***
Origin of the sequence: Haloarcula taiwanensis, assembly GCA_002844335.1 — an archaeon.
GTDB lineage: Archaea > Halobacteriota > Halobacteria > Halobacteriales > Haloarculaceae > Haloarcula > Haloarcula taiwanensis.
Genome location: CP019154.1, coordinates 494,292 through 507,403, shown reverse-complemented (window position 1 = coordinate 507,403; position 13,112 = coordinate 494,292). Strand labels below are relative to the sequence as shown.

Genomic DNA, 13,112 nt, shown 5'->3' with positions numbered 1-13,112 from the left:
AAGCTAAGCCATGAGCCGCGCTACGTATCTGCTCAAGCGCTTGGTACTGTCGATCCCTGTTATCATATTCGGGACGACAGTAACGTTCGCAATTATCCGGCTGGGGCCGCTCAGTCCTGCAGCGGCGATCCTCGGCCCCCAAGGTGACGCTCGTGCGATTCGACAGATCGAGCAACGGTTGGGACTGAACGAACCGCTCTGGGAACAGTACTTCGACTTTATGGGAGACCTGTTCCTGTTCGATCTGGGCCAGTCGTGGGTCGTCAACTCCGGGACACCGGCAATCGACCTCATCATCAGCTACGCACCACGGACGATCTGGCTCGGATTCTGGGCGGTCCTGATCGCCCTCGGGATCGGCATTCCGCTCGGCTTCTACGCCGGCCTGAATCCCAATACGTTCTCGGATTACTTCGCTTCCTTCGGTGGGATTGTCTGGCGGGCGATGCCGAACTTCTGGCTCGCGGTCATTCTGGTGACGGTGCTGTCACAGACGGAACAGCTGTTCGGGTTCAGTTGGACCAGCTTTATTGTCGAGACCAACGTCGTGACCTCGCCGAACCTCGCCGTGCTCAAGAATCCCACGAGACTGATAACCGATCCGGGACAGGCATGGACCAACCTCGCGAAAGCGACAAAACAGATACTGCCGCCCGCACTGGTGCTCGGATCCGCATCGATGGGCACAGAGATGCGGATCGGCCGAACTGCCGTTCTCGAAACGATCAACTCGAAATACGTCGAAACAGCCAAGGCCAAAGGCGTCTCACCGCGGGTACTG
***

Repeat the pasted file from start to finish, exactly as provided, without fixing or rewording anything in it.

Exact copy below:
Origin of the sequence: Haloarcula taiwanensis, assembly GCA_002844335.1 — an archaeon.
GTDB lineage: Archaea > Halobacteriota > Halobacteria > Halobacteriales > Haloarculaceae > Haloarcula > Haloarcula taiwanensis.
Genome location: CP019154.1, coordinates 494,292 through 507,403, shown reverse-complemented (window position 1 = coordinate 507,403; position 13,112 = coordinate 494,292). Strand labels below are relative to the sequence as shown.

Genomic DNA, 13,112 nt, shown 5'->3' with positions numbered 1-13,112 from the left:
AAGCTAAGCCATGAGCCGCGCTACGTATCTGCTCAAGCGCTTGGTACTGTCGATCCCTGTTATCATATTCGGGACGACAGTAACGTTCGCAATTATCCGGCTGGGGCCGCTCAGTCCTGCAGCGGCGATCCTCGGCCCCCAAGGTGACGCTCGTGCGATTCGACAGATCGAGCAACGGTTGGGACTGAACGAACCGCTCTGGGAACAGTACTTCGACTTTATGGGAGACCTGTTCCTGTTCGATCTGGGCCAGTCGTGGGTCGTCAACTCCGGGACACCGGCAATCGACCTCATCATCAGCTACGCACCACGGACGATCTGGCTCGGATTCTGGGCGGTCCTGATCGCCCTCGGGATCGGCATTCCGCTCGGCTTCTACGCCGGCCTGAATCCCAATACGTTCTCGGATTACTTCGCTTCCTTCGGTGGGATTGTCTGGCGGGCGATGCCGAACTTCTGGCTCGCGGTCATTCTGGTGACGGTGCTGTCACAGACGGAACAGCTGTTCGGGTTCAGTTGGACCAGCTTTATTGTCGAGACCAACGTCGTGACCTCGCCGAACCTCGCCGTGCTCAAGAATCCCACGAGACTGATAACCGATCCGGGACAGGCATGGACCAACCTCGCGAAAGCGACAAAACAGATACTGCCGCCCGCACTGGTGCTCGGATCCGCATCGATGGGCACAGAGATGCGGATCGGCCGAACTGCCGTTCTCGAAACGATCAACTCGAAATACGTCGAAACAGCCAAGGCCAAAGGCGTCTCACCGCGGGTACTG